After the Fort Hood murders, we Americans must face a question that we don’t want to deal with: How do we identify potential Muslim terrorists without imposing religious discrimination on those Muslims who aren’t terrorists?
Did Major Nidal Malik Hasan act alone, or was he part of a greater conspiracy? The Government and the Army say he acted alone. I can accept that. The modus operandi was that of a lone shooter. Hasan felt isolated. He lived with few connections to his fellow Soldiers and the greater community. He had work problems and had been transferred from a posting he liked to one he hated. If the shooter’s name was John Smith, we would leave it at this. No one told Hasan to buy pistols and shoot up the clinic.
However, even though Hasan acted alone in this narrow legal sense, he didn’t act alone. Hasan was connected through the Internet with Imam Anwar al-Awlaki, a US-born Muslim cleric now based in Yemen. Before Internet connections, Hasan had attended the mosque in Falls Church, Virginia, where Iman al-Alwaki preached. Iman al-Awlaki had connections, while he was with a San Diego mosque, with two September 11th hijackers. He has spoken at seminars with the background image of New York in flames. We have two degrees of connection between Hasan and terrorists.
Here’s what al-Awlaki said on his blog:
“Nidal Hassan [sic] is a hero. He is a man of conscience who could not bear the contradiction of being a Muslim and fighting against his own people. No scholar with a grain of Islamic knowledge can deny the clear cut proofs that Muslims today have the right — rather the duty — to fight against American tyranny”
Islam is not a very well-organized religion in the sense of order and discipline. There are no Islamic Popes to direct or correct clergy. Anyone, it seems, can find their own iman who will issue a religious ruling that can satisfy personal and/or immediate desires. In the case of Hasan, it can be inferred that al-Awlaki gave his blessing to acts against fellow American soldiers.
Hasan isn’t the only Muslim who has been urged to go on a violent spree. Sergeant Hasan Akbar killed two officers and injured 14 others by means of hand grenades in March 2003, just before the invasion of Iraq. In his defense, as will be noted in Hasan’s defense, attorneys plead mental illness.
Mohammed Reza Taheri-azar ran over nine students with an SUV at the University of North Carolina in March 2006 and was sentenced to 23 years in prison. He noted, I was aiming to follow in the footsteps of one of my role models, Mohamed Atta, one of the 9/11 hijackers, who obtained a doctorate degree." Fortunately, no one was killed.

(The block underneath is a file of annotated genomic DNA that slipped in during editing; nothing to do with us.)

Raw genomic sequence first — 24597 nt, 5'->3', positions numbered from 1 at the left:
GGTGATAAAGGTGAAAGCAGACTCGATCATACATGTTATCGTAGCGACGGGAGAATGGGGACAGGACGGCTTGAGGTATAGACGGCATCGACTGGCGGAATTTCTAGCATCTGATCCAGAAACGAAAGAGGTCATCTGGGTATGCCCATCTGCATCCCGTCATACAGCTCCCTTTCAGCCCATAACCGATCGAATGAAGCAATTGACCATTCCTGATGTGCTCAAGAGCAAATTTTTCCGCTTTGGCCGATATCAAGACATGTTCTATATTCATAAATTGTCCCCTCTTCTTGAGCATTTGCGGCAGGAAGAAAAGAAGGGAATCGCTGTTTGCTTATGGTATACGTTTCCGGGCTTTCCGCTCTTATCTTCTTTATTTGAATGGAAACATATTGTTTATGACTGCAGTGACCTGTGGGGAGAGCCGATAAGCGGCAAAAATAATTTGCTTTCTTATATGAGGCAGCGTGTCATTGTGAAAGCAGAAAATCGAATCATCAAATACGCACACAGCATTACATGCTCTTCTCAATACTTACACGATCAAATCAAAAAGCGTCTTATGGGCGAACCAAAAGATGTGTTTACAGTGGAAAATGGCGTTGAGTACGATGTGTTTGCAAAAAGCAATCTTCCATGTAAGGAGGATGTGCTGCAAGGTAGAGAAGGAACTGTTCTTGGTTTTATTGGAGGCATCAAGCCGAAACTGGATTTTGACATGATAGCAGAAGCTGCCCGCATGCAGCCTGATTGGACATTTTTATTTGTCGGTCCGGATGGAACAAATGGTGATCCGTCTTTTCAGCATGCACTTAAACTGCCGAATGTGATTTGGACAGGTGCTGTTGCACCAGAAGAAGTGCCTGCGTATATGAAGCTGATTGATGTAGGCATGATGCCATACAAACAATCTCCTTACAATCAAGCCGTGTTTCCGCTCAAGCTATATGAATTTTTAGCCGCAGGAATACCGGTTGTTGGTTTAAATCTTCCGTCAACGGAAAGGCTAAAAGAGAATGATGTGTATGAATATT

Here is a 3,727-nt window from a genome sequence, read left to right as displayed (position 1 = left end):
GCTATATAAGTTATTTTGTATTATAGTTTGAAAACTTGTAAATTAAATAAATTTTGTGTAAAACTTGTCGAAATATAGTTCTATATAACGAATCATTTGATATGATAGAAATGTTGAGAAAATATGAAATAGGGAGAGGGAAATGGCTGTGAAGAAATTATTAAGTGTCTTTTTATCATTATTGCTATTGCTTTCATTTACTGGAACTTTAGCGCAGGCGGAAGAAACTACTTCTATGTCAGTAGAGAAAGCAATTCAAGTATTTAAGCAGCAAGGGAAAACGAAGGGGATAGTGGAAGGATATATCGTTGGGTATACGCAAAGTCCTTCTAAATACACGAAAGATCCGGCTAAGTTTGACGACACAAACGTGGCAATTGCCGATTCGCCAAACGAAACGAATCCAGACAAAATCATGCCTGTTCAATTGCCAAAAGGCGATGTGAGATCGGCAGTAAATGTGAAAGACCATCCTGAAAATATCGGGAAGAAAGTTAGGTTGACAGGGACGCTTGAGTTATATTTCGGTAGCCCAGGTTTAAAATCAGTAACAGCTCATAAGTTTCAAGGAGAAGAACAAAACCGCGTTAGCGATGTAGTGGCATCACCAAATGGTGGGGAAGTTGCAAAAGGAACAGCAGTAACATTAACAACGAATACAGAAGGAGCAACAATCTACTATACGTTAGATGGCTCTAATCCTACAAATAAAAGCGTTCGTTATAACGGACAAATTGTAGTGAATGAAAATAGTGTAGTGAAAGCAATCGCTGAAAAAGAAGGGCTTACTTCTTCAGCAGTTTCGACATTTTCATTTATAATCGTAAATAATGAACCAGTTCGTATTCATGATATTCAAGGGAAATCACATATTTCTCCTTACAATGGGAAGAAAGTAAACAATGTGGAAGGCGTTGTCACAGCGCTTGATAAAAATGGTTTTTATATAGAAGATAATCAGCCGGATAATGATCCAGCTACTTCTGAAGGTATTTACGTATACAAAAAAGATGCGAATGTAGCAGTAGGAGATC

Five months later, Omeed Aziz Popal killed one man and hurt 14 other pedestrians with his car near a Jewish center in San Francisco. Witnesses say he said, “Everyone needs to be killed, at the scene.
Even if these attacks are rare compared to other forms of violence or workplace violence, they are disturbing. It is the habit of those who train suicide bombers to find people with low self-esteem or trouble coping with the world and make them into the instruments of death. Islamic terrorism gives them the comfort of being “shaheed”, or martyrs in Islamic holy war. (To be fair, the Tamil Tigers in Sri Lanka used similar recruitment techniques, often among those who lost loved ones in the war against the government).
Abraham Lincoln faced similar problems in his domestic war. “Must I shoot a simple-minded soldier boy who deserts, while I must not touch a hair of a wily agitator who induces him to desert?” he asked. In some cases, the agitators were put in prison for the duration of the war, despite the thunderous disapproval of Chief Justice Roger Taney (*). Congressman Clement Laird Vallandigham, a Copperhead (Union anti-war activist), was arrested and deported to the Confederacy.
Religious discrimination is distasteful, as is racial discrimination and national discrimination. Most people are not radicals in deed; personal amiability or squeamishness aside, it takes a Lady Macbeth to force the hand with the knife. However, if a person is in a position of trust or leadership within the military or in law enforcement, he shouldn’t be sympathizing with the enemy, let alone talking to him on the Internet.
Therefore, the government should be increasing its surveillance on military or law enforcement personnel who sympathize with the Islamic radicals too much, as they would and did to those who were active Communists in the Cold War. (**)
This does not imply the entire Muslim population of the U.S. should be put under similar surveillance. Although it is easy to sneer at the last two administrations for laxness in surveillance, not everyone IS a terrorist. However, we certainly can find out who are the al-Alwakis urging violence and we should watch them and those who come in contact with them.
You can destroy a terrorist cell by destroying the population, which doesn’t really work well, or you can identify ringleaders and cut them out before they cause harm.
(*) Who also wrote the Dred Scott decision and came from the secessionist part of Maryland.
(**) I am a short-wave listener. My sister forwarded all my mail to me while I was in basic training. Try explaining to Drill Sergeant Brown why you got a pamphlet from Radio Moscow. Fortunately, it didn’t keep me from getting a commission later in life and annoying the Soviets as best as I could from within New York City.